"We use each part of the coconut, that's all we need"

I have been in Vanuatu for just over two months and have seen Moana or heard from the soundtrack approximately 12 times. Not only is it a recent release, but it's probably the only movie with worldwide recognition about the Pacific Islands or Polynesian culture. It's understandable why it would be so popular here.

During training, some of the cultural aspects that were focused on were cooking and everyday use of the surrounding nature. One of those things is the coconut, so aptly put in these Moana lyrics from the song "Where you are":

"Consider the coconut, consider its tree! We use each part of the coconut, that's all we need. We make our nets from the fibers. The water is sweet inside. We use the leaves to build fires. We cook up the meat inside!"

But that only touches on a couple of the many uses of the coconut and how helpful it is in daily life.

Planting my first coconut tree

In training, one of our language exercises was a weekly verbal essay on a topic of our choice. You could explain your first experience attending a local church, or what your host family dynamic is like. I did one of mine on the coconut and its multitude of uses.


Sandei, mi bin planem firs tri blo kokonas blong mi. Mi bin go wetem famili blo mi lo Epau long karen blong hem. Mama blo mi, Wini, hemi telem mi, "Long 5 yia, bae yu gat tri wetem kokonas." Afta faev yia, bai mi go lo Epau bakagin, mo bae mi save kakae kokonas lo tri blo mi.

Sunday, I planted my first coconut tree. I went with my Epau host family to their garden. My mom, Wini, told me, "in 5 years time, you will have your own coconut tree." After five years, I will return to Epau and I'll be able to eat coconuts from my very own tree.

Fulup yia ago, wan man blo Australia, neim blong hem Thomas, i bin goraon long Epau. Wini i bin gat bel. Taem hemi bin harem se bai hemi bonem bebi, Thomas i bin helpem pasem bebi blong him. Wini bin i givim neim lo bebi "Thomas," tu. Thomas blong Australia i bin stap witim Wini smol taem, mo i bin planem wan tri blo kokonas. Taem mi bin planem tri blo mi, Wini i bin telem mi, "Long wei hemi stap tri blong Thomas, naoia yu gat tri lo plecia."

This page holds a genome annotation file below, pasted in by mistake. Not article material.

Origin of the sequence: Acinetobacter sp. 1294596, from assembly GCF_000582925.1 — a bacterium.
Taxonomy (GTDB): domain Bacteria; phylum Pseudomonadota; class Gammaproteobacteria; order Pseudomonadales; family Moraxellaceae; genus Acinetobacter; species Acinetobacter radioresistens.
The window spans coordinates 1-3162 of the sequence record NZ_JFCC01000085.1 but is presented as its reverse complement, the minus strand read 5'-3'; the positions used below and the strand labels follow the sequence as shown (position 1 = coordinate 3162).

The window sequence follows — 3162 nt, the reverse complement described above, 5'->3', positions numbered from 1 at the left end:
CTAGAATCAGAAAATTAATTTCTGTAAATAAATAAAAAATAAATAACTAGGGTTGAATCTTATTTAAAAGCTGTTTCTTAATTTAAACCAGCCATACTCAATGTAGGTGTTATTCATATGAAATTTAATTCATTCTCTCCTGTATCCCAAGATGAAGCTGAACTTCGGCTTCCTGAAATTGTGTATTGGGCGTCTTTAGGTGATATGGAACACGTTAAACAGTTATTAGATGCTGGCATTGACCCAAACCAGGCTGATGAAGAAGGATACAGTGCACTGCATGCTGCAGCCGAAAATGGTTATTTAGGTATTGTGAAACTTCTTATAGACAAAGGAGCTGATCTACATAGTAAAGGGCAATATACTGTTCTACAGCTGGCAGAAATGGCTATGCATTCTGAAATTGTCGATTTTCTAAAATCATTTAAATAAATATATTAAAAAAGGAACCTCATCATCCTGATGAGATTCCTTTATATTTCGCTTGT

Many years ago, an Australian man named Thomas was traveling through Epau. Wini was pregnant at the time. When she went into labor, Thomas helped deliver the baby. Wini named her newborn "Thomas," after him. Australian Thomas stayed with Wini for a short time, and during that time he planted a coconut tree. When I planted my coconut tree, Wini told me, "Over there is Thomas's tree, and now you have your own tree right here."

Long Vanuatu mi larnem kokonas i gat fulap impotan. I save usum fulap kokonas long lokal kulja.

In Vanuatu, I've learned that coconuts are of great importance. Coconuts are used in the local culture.
Our language group and trainer pouring coconut milk on top of the bunia

Long Epau, mifala i bin mekem bred blo kokonas mo bunia. Taem mifala i bin kukem hem, mifala i bin usem fulap kokonas.

In Epau, we made coconut bread and bunia. When we were making them, we used many parts of the coconut.

Firs taem, mifala i bin usem stik o bus naef blong teikemaot outsaed sel. Taem i mekem bunia, mifala i bin usem outsaed sel long bus oven blong beikem kakae.

First, we used a stick or a bush knife to remove the coconut from its outer husk. When we made bunia, we used that outer husk around the fire to form the outside of our bush oven. 

Afta, i usem hea blong kokonas long tu wei. Yu save usem hea blong mekem faea o pul milk blong kokonas afta.

Next, the inner husk/hair can be used two ways. You can use the hair to make fire or to strain the coconut milk from the meat. 

Mifala i bin klinem hea long kokonas mo usem bus naef blong openem sel blong kokonas. Insaed, hem i stap wota blong kokonas gud tumas.

We cleaned the coconut hair off of the coconut and then used a bush knife to open the shell. Inside there is delicious coconut water. 

Our PC-issued coconut scratcher, but painted so it's Melissa-fied

Afta mifala i bin openem sel blong kokonas, mi bin usem samting blong skrajem kokonas. Yu save kakae mit long kokonas, o yu save mekem milk blong kokonas.

After opening to coconut shell, we used a coconut scratcher on the inside. You can eat the inside shaved meat, or you can milk it to get coconut milk. 

Firs taem yu putem wota long dis blong mit blong kokonas. Afta yu usem hea blong kokonas save pul milk long mit. Mifala i bin usem milk blong mekem bred. Motu yu save usem milk blong stopem pinim kakae lo lif.

First, you'll need to put some of the coconut water in the dish with the shaved coconut meat. Next, you use the coconut hair to strain the milk from the pulp. We used the milk to make bread. You can also use the milk to prevent food from sticking to a leaf (while wrapping it for cooking). 

Taem yu finis, yu klinem sel o livim long faol kakae insaed. Yu save usem klin sel blong drin kava.

When you are done, you clean out the shell, or leave it out for the chickens to peck clean. You can use a cleaned shell to drink kava. 

Ni-Vanuatu i usem evri pat long kokonas from Vanuatu hemi fulap tri blong kokonas.

The Ni-Vanuatu use every part of the coconut, as Vanuatu is filled with many coconut trees. 


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